Tesla might just get into the habit of releasing source code for its in-car tech. Elon Musk has signaled his intention to post the source code for Tesla's car security software, letting any automaker roll it into their own machines. It would be "extremely important" to ensure the safety of future self-driving cars, he argued, and that's not without merit. You really don't want intruders crashing your car or otherwise causing havoc, especially when you're not at the wheel.
Musk didn't provide a timeline for availability, and you might not want to get your hopes up when it took years for Tesla just to post any source code. And this isn't strictly a selfless gesture. If rival brands adopt Tesla's approach, it could set an unofficial standard for connected car security that would look good from a marketing standpoint.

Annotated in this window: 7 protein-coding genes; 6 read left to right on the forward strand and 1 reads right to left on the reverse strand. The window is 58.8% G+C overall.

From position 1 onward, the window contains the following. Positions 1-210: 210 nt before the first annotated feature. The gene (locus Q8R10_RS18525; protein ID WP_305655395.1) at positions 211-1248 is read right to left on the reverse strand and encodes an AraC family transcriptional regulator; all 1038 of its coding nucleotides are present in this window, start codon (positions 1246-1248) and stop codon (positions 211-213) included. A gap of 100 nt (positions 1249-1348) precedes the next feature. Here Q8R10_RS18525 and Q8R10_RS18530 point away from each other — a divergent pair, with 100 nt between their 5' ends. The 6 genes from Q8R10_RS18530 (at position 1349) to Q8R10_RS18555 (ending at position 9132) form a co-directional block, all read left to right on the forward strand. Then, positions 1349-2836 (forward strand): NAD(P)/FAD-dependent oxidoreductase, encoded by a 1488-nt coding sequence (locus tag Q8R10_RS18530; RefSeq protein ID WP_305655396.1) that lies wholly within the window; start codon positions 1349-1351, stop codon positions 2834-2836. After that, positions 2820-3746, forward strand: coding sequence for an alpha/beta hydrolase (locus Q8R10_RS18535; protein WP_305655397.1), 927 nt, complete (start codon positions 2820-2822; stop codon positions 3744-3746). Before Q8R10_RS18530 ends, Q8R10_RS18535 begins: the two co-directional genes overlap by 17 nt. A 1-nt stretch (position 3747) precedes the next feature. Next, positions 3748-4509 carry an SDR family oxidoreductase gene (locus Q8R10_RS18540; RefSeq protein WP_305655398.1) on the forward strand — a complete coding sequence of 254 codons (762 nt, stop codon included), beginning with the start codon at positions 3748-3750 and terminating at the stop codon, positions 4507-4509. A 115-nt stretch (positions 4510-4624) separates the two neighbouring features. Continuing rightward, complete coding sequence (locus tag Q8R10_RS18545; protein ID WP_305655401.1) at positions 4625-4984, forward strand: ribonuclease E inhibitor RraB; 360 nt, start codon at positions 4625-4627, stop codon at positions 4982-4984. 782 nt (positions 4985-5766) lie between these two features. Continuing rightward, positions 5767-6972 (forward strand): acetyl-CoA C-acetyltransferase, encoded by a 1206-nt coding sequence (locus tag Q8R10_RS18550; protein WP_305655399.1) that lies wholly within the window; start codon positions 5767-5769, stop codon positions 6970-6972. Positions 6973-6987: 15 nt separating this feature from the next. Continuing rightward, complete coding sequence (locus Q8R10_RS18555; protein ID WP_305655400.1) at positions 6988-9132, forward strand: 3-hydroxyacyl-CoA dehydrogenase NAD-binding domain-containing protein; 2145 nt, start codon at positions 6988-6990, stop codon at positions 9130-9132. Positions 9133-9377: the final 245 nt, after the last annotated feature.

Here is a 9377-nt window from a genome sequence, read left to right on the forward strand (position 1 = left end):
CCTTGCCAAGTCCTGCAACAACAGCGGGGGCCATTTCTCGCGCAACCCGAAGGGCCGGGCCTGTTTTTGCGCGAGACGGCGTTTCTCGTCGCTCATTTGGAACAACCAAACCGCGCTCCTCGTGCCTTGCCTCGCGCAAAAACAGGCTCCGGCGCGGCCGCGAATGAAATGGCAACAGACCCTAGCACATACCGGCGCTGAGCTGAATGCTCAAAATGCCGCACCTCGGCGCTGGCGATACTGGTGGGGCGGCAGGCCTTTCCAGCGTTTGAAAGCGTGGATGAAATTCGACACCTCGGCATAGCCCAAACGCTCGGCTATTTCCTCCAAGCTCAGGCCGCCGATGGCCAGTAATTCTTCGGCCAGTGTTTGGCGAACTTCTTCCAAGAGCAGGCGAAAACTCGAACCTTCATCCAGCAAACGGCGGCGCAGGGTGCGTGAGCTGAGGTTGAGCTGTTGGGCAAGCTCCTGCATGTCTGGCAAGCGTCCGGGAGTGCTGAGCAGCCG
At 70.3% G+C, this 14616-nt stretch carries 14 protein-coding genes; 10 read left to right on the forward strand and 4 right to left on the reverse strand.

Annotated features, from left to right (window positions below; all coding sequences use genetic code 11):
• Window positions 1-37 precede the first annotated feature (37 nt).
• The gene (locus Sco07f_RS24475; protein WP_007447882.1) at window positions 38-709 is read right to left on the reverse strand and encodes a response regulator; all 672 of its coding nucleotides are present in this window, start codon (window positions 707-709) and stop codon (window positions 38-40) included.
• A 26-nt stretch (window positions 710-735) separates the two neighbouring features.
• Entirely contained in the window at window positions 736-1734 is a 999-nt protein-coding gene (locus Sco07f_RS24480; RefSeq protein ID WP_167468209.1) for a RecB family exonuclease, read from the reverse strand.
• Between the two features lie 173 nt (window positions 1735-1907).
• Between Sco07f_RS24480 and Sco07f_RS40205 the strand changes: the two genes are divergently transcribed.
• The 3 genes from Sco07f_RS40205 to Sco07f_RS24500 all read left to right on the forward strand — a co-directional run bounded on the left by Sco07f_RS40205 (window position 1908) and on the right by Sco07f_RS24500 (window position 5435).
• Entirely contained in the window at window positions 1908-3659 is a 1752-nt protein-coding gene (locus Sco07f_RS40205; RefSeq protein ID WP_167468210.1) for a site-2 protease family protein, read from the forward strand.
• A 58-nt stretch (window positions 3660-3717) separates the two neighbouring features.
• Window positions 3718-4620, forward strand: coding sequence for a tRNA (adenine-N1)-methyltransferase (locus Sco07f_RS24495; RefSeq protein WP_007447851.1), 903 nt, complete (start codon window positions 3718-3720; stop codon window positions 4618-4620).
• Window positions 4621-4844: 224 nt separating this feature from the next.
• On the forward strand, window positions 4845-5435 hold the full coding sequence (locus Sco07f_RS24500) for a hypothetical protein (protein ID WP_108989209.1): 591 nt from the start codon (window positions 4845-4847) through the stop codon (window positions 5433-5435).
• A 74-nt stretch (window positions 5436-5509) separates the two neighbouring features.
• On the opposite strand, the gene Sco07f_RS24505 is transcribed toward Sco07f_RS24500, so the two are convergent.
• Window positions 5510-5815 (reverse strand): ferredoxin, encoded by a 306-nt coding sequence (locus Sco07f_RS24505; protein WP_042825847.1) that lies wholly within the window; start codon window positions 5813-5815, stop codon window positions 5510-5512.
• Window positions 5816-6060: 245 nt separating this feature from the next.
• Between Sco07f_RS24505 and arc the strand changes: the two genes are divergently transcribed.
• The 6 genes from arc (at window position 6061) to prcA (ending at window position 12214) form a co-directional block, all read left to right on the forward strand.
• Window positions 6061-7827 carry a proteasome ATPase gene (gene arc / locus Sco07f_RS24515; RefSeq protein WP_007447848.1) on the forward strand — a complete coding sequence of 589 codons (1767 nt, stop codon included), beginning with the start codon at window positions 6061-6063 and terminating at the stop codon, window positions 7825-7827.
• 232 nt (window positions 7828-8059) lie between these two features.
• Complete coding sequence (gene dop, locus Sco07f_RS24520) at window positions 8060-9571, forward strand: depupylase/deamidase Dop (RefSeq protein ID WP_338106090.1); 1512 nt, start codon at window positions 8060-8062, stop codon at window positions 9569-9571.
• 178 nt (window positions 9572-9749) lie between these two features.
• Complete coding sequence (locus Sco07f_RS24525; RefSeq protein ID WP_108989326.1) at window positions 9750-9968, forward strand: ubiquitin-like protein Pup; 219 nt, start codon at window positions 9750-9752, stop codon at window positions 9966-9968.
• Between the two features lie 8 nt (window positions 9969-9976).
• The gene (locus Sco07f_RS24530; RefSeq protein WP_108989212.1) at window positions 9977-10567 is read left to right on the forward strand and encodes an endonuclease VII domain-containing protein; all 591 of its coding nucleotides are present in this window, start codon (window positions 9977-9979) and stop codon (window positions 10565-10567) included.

The code could provide a boost to connected car security if and when it arrives. There are few common frameworks (technical or legal) for safeguarding networked vehicles, and security might not always be a top priority. This could give companies a baseline level of security that would save brands the trouble of developing an effective defense from scratch.